Lately, there has been much consternation regarding Louisiana's eroding coastline and its implications for the state and its inhabitants. Big chunks of our coast wash away at an alarming rate and, like many other cataclysms, this resonates in the work of artists as much as scientists and government officials. This is evident in two new shows on Julia Street.
Miranda Lake's encaustic collage paintings are whimsical and poetic, with surreal imagery that falls somewhere between the paradoxical and the decorous. In The Way the Crow Flies, a crow hovers over a wrecked fishing boat adrift on a sea of broken eggshells, an image that resonates in the oblique, metaphoric manner of dreams. As does The Wolf Parade of Summer (pictured), an oversized vintage postage stamp where wolves are silhouetted by a setting sun as they leap across a bleak landscape. Airmail is cheerier, featuring a bevy of those green tropical parrots we see about town transposed to another oversized vintage postage stamp. Lake's vision reflects the "new nature," an unsettled realm of rising tides and climate change where biodiversity sometimes doubles as bio-perversity, and nothing can be taken for granted.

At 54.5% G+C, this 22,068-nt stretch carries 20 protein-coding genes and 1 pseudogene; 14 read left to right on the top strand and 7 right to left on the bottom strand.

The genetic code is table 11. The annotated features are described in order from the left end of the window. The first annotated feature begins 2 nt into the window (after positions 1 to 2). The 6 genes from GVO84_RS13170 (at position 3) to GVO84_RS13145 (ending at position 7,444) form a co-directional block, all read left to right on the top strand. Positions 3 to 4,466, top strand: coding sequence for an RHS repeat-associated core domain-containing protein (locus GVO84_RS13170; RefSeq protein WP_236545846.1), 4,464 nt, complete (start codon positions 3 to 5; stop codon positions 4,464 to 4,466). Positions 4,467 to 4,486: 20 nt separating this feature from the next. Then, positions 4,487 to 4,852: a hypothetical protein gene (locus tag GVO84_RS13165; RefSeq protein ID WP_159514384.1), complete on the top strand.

Deedra Ludwig's more traditional paintings hark to the early abstraction of Symbolists such as Odilon Redon, or Whistler's delicate "Japonisme" period. Influenced by shifts in landscapes that were altered by hurricanes, she incorporates materials found on site such as pollen, soil and flowers, working them into the fabric of her oil paintings in an eloquent reminder of nature's resilience and the nascent mini-recoveries that sometimes begin almost immediately after a disaster has struck. — D. Eric Bookhardt
Reclamation: 360 Degrees: New Encaustic Paintings by Miranda Lake
Through Aug. 29
Jonathan Ferrara Gallery, 400a Julia St., 522-5471
Wild, Cultivated, Fragile: New Paintings by Deedra Ludwig
Through Sept. 27
LeMieux Galleries, 332 Julia St., 522-5988; www.lemieuxgalleries.com